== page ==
Daniel B. Wallace says:
October 28, 2011 at 11:23 pm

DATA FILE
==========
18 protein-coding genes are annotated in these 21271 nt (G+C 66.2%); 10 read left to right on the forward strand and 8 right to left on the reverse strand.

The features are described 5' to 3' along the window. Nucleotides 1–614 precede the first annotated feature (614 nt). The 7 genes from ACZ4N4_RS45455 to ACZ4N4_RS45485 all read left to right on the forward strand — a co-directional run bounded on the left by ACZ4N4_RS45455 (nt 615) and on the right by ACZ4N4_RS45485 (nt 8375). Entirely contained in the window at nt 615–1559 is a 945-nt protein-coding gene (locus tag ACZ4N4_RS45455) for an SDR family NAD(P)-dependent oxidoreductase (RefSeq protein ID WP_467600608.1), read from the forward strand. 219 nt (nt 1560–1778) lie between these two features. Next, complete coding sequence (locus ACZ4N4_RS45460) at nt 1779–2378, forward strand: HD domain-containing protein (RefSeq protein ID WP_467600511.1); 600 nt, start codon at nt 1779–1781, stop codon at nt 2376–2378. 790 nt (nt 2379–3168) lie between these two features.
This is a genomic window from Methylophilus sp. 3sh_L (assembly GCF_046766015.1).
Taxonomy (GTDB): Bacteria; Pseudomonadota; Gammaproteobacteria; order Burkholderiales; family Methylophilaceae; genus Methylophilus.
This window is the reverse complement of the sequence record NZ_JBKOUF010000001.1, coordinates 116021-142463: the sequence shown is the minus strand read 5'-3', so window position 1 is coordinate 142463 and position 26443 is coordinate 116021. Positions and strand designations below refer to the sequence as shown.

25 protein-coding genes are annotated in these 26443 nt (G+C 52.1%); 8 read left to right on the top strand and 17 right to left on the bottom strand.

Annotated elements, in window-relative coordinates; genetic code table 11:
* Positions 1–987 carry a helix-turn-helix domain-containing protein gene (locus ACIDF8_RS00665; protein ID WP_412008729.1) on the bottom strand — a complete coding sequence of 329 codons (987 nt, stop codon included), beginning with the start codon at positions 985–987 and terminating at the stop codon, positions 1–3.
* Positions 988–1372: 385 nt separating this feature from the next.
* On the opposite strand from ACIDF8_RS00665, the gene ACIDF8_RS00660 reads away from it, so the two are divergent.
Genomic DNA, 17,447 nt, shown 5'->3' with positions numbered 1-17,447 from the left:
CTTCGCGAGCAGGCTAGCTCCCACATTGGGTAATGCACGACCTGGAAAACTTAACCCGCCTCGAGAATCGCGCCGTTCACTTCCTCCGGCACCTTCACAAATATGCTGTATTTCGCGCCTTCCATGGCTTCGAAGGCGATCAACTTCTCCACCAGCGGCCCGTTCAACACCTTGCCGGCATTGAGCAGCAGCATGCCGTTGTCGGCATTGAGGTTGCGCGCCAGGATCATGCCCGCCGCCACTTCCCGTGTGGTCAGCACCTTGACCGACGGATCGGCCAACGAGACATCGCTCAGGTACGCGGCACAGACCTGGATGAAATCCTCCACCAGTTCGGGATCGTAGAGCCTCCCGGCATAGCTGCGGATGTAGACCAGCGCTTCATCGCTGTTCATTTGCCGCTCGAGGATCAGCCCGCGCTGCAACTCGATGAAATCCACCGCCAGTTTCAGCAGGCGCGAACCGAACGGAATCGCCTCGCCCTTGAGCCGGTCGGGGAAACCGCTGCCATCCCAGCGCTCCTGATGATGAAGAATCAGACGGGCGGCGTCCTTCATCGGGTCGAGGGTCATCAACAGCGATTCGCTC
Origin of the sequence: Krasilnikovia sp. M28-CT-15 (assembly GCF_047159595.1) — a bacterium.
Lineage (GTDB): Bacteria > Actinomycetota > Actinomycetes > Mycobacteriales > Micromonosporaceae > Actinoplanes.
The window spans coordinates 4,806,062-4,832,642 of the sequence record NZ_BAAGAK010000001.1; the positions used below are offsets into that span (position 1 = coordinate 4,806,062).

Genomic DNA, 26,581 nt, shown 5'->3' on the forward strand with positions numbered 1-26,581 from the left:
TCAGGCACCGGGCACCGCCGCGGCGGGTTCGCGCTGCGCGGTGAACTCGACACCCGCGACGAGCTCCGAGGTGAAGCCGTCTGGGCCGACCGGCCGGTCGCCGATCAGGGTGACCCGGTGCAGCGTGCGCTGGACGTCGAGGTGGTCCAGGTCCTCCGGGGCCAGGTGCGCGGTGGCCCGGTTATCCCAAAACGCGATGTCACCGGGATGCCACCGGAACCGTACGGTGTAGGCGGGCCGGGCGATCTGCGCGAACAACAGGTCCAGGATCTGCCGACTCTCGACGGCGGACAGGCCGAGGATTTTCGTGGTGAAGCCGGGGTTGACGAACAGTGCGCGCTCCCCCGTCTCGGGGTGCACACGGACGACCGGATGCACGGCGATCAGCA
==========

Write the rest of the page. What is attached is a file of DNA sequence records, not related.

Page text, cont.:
Second, it is true that ‘all’ can often mean something broader than what is indicated in the immediate context. The problem is the ‘but’ in [1 Thes 5:]v 21: it is immediately connected with the preceding two verses. Verses 16-18 comprise one unit of thought, one sentence, finished off with “for this is the will of God in Christ Jesus for you.” Verses 20-22 comprise the next unit of thought, five staccato-like commands in a row. The most natural way to read the text is thus as a unit with every command in vv 20-22 relating to the same subject. If you take the ‘all’ in v 21 as referring to vv 12-19 you miss the pointed warning that Paul gives to these believers in vv 20-22. Further, ‘all’ in Paul must be contextualized. The ‘all in v 15 (“be patient toward all”) is referring to those in the church, as John implied when he spoke of this whole section as dealing with intra-ecclesial relationships. But couldn’t we say that Paul believed that we should be patient toward all people? I suspect we could, but it would be illegitimate to use v 15 to make that case. Grammatically, it could even expand to cover all sentient creatures–including the devil and demons–but I really don’t think you want to go there! No, we must ask what is the context in which Paul’s ‘all’ is found? Does he make a coherent, self-contained argument? Vv 20-22 present just that, suggesting that it’s probably reading too much into the text to say that the ‘all’ means more than false teaching.